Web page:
From the time our babies are born, we spend time teaching them to sit up, crawl, walk, wave, say their names and so much more. Then they get a little older, and it’s time for preschool. Sending your child to preschool at age 3 can be a great thing, but it is not the only option. Choosing to homeschool preschool is a great alternative and can be very attainable. Before making this decision, consider these things:
Schedule: what would work best for you, your child and your family? Are you a full-time, work-out-of-the-house person? If so, then a Monday through Friday program may not work the best. Does your child lose attention quickly, making short bursts of activity mixed with free play best? When it comes to schedule, there are no rules. Spend 20 minutes every morning, one hour every evening, lunch time twice a week or one longer session every Saturday morning. Or break it up into 10-minute sessions whenever the time presents itself to you. Listen to your child and follow his cues.
When to start: There is no right or wrong time to start teaching your child. Many people may start at 18-24 months teaching the alphabet, while others may wait for their child to show interest in wanting to learn. Children begin kindergarten at all different levels. “For us, preschool is just a natural continuation of how parents teach their children from the time they are born. We choose what to teach based on three things: what they know, what interests them and what they need to know,” Patty Brewer, Merriam, says. “Homeschool preschool for us looks just like life before preschool. We play lots and just have fun with learning.”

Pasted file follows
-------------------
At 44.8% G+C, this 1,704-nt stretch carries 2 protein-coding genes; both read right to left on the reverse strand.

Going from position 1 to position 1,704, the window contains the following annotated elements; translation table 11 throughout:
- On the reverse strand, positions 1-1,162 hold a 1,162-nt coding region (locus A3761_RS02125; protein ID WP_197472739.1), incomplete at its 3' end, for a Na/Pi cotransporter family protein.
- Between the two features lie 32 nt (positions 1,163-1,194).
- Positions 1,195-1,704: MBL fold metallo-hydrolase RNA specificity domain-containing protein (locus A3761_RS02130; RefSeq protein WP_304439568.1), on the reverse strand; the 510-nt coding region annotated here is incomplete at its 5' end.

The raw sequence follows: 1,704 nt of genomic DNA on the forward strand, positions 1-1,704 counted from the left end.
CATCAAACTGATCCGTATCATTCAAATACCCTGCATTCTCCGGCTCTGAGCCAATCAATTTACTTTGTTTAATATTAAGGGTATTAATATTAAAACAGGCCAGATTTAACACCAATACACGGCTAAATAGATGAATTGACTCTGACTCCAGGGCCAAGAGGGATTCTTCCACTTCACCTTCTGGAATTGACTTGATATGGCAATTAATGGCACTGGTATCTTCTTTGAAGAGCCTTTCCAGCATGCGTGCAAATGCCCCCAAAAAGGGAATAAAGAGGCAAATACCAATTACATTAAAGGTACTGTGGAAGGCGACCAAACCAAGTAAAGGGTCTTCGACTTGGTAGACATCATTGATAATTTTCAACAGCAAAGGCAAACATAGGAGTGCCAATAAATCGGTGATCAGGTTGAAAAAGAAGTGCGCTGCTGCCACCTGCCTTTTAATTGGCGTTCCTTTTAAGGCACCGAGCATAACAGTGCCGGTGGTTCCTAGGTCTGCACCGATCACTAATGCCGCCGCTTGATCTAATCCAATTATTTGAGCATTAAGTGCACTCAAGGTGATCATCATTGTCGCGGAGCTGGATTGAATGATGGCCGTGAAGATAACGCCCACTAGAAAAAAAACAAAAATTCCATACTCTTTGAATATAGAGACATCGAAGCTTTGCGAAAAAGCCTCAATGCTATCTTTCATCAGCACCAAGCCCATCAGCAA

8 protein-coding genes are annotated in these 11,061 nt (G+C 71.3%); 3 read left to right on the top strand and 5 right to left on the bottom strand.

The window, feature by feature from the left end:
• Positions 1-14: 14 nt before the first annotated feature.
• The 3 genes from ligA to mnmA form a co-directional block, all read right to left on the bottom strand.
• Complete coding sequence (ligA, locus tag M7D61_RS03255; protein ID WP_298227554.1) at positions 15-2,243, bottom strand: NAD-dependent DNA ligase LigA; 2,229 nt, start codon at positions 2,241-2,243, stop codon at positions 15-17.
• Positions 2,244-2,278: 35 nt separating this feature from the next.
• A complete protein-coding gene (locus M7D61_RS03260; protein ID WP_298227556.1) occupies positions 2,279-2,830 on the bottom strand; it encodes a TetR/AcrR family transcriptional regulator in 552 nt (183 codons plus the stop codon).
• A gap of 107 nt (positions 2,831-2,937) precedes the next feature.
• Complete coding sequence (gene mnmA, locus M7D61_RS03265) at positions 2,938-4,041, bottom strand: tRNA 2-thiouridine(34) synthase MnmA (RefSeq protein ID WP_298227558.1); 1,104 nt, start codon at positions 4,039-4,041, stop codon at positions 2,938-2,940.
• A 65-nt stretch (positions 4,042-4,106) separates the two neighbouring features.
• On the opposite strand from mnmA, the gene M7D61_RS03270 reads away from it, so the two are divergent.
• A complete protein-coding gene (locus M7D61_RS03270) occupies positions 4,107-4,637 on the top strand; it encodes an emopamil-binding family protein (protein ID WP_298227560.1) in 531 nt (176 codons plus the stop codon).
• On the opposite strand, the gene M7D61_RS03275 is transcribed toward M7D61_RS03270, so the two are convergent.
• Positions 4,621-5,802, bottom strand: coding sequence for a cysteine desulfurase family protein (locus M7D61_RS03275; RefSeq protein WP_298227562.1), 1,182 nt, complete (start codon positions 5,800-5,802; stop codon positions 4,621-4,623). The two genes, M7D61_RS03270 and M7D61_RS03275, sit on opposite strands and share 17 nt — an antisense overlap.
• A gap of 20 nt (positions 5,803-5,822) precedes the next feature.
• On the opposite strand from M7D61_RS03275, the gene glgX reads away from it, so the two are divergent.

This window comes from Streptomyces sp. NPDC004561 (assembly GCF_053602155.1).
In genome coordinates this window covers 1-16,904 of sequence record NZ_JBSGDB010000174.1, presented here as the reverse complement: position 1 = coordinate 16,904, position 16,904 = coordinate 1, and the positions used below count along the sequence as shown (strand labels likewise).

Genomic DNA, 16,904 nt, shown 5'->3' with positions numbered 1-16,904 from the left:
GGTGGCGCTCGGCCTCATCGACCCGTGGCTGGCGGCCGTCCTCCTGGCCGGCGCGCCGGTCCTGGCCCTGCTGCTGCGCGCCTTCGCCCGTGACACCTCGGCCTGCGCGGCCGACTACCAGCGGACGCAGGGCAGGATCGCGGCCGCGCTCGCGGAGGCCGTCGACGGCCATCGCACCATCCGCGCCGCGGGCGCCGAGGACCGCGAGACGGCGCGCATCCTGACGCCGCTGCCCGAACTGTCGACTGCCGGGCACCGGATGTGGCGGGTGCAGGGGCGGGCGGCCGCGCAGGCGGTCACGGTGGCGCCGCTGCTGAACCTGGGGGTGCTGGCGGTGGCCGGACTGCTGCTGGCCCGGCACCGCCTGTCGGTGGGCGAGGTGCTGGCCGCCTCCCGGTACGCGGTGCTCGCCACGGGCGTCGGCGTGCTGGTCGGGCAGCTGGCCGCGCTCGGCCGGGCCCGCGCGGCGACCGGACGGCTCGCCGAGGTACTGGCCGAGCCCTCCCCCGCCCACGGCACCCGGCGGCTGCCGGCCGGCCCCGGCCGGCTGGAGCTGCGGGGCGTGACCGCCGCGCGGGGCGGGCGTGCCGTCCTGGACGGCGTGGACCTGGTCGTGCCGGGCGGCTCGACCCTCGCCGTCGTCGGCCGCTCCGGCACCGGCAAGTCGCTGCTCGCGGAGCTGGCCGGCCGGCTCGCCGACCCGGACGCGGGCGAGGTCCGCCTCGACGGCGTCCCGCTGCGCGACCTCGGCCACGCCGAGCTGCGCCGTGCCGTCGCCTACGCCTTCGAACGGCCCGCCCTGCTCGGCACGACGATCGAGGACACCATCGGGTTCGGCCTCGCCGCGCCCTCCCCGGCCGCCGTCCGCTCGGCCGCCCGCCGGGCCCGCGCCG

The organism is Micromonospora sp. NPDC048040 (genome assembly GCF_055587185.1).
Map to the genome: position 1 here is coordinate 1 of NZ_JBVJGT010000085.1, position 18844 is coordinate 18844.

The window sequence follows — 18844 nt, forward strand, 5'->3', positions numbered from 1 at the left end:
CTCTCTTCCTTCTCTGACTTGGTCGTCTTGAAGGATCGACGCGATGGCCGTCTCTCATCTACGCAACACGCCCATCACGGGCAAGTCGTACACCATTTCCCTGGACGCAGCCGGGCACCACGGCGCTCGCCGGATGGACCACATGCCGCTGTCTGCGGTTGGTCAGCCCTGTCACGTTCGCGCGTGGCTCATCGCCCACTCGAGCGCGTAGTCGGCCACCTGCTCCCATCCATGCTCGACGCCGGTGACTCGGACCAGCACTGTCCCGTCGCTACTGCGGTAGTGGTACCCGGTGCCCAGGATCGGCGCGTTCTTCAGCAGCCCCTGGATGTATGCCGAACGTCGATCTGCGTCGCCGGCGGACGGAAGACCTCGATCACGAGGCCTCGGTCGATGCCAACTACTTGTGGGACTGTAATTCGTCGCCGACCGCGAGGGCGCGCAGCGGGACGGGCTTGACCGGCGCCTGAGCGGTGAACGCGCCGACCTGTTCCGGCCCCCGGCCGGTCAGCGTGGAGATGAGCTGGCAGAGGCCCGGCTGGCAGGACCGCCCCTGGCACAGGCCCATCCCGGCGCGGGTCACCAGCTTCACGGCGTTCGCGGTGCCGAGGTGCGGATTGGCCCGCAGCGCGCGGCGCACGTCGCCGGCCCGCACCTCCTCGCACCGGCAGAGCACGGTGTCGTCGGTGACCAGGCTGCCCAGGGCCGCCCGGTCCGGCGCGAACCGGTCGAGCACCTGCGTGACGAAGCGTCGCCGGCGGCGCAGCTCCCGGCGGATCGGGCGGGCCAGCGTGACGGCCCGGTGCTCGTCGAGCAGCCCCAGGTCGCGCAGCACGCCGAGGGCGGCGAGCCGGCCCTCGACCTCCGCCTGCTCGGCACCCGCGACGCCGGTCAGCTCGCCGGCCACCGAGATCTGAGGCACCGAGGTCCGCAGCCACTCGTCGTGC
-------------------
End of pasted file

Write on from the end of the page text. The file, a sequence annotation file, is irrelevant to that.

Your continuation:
Where to begin: While it may sound too basic, read. Reading to a child is the most important thing that any caregiver can do. Reading is the starting block for just about anything in life. Traditional preschools work on letter recognition, counting 1-20, writing and recognizing the child’s name and understanding basic concepts, such as weather and days of the week.
What to stock: There is no right or wrong, because every child learns differently. “We have workbooks that Jack can do for fun. He loves educational computer programs, and we have a cabinet full of art supplies for painting, coloring and drawing,” says Kelly Schwatken, who kept her 3-year-old home to do preschool.
“My children learn best through doing and experiencing, not listening to someone talking about something. So we look for ways to incorporate letters and numbers into play. ; We look for experiences all around that will spark wonder,” Brewer says. "A trip to the zoo or Deanna Rose becomes a science lesson, a math lesson and a letter lesson. We name animals, talk about what they need, count animals in pens and look at letters on the animal signs. For us, workbooks, desks and tons of structure just don't work.”
Knowing your child and that homeschooling is not for everyone are important, too. "Just because we chose to keep Jack home doesn't necessarily mean we will with our next kiddos. It depends on their personality, skills and needs,” Schwatken says. “We want to do whatever is best for each child, and we realize that their needs may be different.”
Olathe mom Jessica Heine spends her days with her two young children and continually looks for learning opportunities.